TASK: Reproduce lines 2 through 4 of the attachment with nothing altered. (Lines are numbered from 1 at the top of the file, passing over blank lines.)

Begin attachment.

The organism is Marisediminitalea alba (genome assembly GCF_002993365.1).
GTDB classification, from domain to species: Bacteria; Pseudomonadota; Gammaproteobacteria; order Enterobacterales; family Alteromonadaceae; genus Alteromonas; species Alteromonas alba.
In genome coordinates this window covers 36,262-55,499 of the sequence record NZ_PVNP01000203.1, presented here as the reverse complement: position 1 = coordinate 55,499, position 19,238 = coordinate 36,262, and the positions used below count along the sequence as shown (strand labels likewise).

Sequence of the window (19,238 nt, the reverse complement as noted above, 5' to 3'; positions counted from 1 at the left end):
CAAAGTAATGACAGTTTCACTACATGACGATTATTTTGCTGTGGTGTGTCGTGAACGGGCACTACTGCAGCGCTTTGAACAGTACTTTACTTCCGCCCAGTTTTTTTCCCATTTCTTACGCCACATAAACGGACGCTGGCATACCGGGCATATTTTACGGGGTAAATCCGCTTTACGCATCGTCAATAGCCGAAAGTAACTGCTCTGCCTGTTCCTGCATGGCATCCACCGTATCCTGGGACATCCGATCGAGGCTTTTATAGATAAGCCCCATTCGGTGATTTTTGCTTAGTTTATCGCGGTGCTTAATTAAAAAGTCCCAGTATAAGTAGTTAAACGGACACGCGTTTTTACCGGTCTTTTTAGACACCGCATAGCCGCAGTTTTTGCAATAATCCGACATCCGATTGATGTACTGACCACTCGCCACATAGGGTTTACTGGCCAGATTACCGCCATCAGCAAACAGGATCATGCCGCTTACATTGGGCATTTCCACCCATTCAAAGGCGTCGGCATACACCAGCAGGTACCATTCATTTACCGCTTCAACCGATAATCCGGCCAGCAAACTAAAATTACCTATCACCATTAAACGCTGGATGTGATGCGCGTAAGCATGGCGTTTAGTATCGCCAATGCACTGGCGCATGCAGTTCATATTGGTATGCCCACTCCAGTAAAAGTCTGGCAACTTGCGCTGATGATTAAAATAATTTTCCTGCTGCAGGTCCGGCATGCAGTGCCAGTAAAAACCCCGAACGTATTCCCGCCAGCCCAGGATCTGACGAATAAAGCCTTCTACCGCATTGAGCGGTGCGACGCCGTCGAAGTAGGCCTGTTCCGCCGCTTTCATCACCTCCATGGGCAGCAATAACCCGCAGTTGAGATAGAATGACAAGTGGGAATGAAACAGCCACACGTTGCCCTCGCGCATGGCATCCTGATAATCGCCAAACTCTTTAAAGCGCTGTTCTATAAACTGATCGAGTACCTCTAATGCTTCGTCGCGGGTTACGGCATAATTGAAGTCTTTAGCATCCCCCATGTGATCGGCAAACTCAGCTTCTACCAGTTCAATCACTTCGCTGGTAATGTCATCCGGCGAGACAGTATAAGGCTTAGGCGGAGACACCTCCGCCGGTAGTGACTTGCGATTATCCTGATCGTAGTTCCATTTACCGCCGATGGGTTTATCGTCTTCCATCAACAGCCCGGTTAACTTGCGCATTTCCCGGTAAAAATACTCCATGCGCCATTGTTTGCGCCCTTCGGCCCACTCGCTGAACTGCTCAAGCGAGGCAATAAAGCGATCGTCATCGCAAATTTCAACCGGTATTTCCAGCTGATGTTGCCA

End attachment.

GTDB classification, from domain to species: Bacteria; Pseudomonadota; Gammaproteobacteria; order Enterobacterales; family Alteromonadaceae; genus Alteromonas; species Alteromonas alba.
In genome coordinates this window covers 36,262-55,499 of the sequence record NZ_PVNP01000203.1, presented here as the reverse complement: position 1 = coordinate 55,499, position 19,238 = coordinate 36,262, and the positions used below count along the sequence as shown (strand labels likewise).

Sequence of the window (19,238 nt, the reverse complement as noted above, 5' to 3'; positions counted from 1 at the left end):